[Eeglablist] Wavelet comparisons

Arnaud Delorme arno at salk.edu
Mon Feb 14 18:43:30 PST 2005


>
> In an ECoG experiment, I want to calculate frequency power changes in 
> induced activity.  I have applied the continuous wavelet transform 
> (CWT) and now I want to use a measure of 'change' from the baseline 
> (that is, prior to the event).  Three issues arise:
>  
> 1) How to calculate the "baseline" wavelet coefficient: I could take a 
> 100msec window prior to the event and calculate an average baseline 
> coefficient.  Is this 'mathematically' valid?  It works ok for 
> frequency power data, but coefficient data are another story.

Wavelet can be processed the same as FFT data. Convoluting complex 
wavelets with continuous data is similar to applying a windowed FFT 
(they both return complex numbers at each time-frequency points). The 
main difference with wavelets is that the number of cycles (~ 
oscillations) remains the same at all frequencies (with FFT since the 
window size is the same at all frequencies, there are many more cycles 
at high frequencies than at low frequencies). With wavelets and FFT, the 
strategy to compute amplitude and power is the same: for amplitude, you 
take the absolute value of the complex number at each time-frequency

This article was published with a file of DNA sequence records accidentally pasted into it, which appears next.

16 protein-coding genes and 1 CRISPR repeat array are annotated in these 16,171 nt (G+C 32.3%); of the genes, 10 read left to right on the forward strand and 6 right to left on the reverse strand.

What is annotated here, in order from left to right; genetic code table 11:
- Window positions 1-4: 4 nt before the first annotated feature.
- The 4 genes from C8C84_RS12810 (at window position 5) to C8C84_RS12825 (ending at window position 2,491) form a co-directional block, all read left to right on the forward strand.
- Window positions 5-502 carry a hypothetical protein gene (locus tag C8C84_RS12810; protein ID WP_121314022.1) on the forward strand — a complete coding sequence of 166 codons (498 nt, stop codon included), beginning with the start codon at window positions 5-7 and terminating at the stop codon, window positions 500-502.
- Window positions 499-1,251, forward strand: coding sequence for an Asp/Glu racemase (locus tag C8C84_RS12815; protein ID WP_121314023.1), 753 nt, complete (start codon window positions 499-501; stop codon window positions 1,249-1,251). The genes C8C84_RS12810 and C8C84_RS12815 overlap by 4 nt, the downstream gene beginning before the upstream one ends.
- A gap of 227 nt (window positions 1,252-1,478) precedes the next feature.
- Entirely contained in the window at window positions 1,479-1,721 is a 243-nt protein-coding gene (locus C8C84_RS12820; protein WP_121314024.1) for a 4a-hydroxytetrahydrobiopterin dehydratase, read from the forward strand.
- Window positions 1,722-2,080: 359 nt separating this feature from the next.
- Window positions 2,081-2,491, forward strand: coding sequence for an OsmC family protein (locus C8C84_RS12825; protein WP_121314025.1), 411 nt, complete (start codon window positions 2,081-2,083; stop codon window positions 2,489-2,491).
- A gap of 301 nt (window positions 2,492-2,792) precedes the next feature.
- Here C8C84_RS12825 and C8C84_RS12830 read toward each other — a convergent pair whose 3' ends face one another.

point. Power is the square of the amplitude. Power in dB is 10*Log10(Power).

> 2) How to calculate the "change": I could simply take the adjusted 
> difference in the coefficient between each timepoint and the 
> baseline.  But is this valid?

Yes, you may subtract the dB power during the baseline (or divide by the 
absolute power during baseline which is the same).

> 3) How to produce an "average change" waveform: Is this possible by 
> simply averaging coefficient waveforms for all trials?

Yes, and normalizing. The timef() function will do all that for you. 
Equations are described in the EEGLAB reference paper

http://feedback.ebay.com/ws/eBayISAPI.dll?ResolveDispute&DisputeId=49514302

> My intuition says that wavelet data are to be treated differently that 
> plain frequency power data.

No, they can be treated similarly as explained above.

Hope this help.

Arno




More information about the eeglablist mailing list